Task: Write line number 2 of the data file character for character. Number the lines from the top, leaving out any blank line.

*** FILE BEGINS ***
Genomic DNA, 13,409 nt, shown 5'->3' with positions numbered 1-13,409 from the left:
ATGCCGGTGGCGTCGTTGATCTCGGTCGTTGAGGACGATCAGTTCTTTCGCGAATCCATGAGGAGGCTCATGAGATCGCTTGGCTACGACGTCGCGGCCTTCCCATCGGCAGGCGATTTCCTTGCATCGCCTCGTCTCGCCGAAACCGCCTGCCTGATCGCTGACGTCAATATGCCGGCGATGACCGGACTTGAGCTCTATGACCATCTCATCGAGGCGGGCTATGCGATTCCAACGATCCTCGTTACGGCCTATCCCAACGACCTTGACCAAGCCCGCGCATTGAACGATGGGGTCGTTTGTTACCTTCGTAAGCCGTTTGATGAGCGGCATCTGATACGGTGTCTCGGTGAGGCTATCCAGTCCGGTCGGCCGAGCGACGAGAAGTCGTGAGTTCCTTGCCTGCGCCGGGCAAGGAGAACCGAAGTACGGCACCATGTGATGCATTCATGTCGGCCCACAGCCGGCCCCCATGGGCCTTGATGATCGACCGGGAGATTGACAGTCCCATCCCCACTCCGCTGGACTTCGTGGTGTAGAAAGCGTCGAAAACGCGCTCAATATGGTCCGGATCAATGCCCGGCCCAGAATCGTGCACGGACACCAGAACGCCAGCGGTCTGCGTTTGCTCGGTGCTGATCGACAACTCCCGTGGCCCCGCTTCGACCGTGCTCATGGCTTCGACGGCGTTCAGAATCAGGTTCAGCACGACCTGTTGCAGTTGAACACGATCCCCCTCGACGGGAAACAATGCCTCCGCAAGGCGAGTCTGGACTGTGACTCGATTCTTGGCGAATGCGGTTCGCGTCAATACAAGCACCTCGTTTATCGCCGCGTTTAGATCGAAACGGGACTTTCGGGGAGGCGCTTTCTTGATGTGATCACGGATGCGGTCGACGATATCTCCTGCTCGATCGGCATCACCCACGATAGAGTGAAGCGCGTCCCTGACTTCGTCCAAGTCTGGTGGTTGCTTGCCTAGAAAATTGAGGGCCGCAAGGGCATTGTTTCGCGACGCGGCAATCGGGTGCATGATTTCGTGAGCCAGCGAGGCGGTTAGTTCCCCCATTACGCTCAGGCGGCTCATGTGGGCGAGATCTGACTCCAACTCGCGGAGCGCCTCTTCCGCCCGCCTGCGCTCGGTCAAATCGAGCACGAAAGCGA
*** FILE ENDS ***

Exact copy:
ATGCCGGTGGCGTCGTTGATCTCGGTCGTTGAGGACGATCAGTTCTTTCGCGAATCCATGAGGAGGCTCATGAGATCGCTTGGCTACGACGTCGCGGCCTTCCCATCGGCAGGCGATTTCCTTGCATCGCCTCGTCTCGCCGAAACCGCCTGCCTGATCGCTGACGTCAATATGCCGGCGATGACCGGACTTGAGCTCTATGACCATCTCATCGAGGCGGGCTATGCGATTCCAACGATCCTCGTTACGGCCTATCCCAACGACCTTGACCAAGCCCGCGCATTGAACGATGGGGTCGTTTGTTACCTTCGTAAGCCGTTTGATGAGCGGCATCTGATACGGTGTCTCGGTGAGGCTATCCAGTCCGGTCGGCCGAGCGACGAGAAGTCGTGAGTTCCTTGCCTGCGCCGGGCAAGGAGAACCGAAGTACGGCACCATGTGATGCATTCATGTCGGCCCACAGCCGGCCCCCATGGGCCTTGATGATCGACCGGGAGATTGACAGTCCCATCCCCACTCCGCTGGACTTCGTGGTGTAGAAAGCGTCGAAAACGCGCTCAATATGGTCCGGATCAATGCCCGGCCCAGAATCGTGCACGGACACCAGAACGCCAGCGGTCTGCGTTTGCTCGGTGCTGATCGACAACTCCCGTGGCCCCGCTTCGACCGTGCTCATGGCTTCGACGGCGTTCAGAATCAGGTTCAGCACGACCTGTTGCAGTTGAACACGATCCCCCTCGACGGGAAACAATGCCTCCGCAAGGCGAGTCTGGACTGTGACTCGATTCTTGGCGAATGCGGTTCGCGTCAATACAAGCACCTCGTTTATCGCCGCGTTTAGATCGAAACGGGACTTTCGGGGAGGCGCTTTCTTGATGTGATCACGGATGCGGTCGACGATATCTCCTGCTCGATCGGCATCACCCACGATAGAGTGAAGCGCGTCCCTGACTTCGTCCAAGTCTGGTGGTTGCTTGCCTAGAAAATTGAGGGCCGCAAGGGCATTGTTTCGCGACGCGGCAATCGGGTGCATGATTTCGTGAGCCAGCGAGGCGGTTAGTTCCCCCATTACGCTCAGGCGGCTCATGTGGGCGAGATCTGACTCCAACTCGCGGAGCGCCTCTTCCGCCCGCCTGCGCTCGGTCAAATCGAGCACGAAAGCGA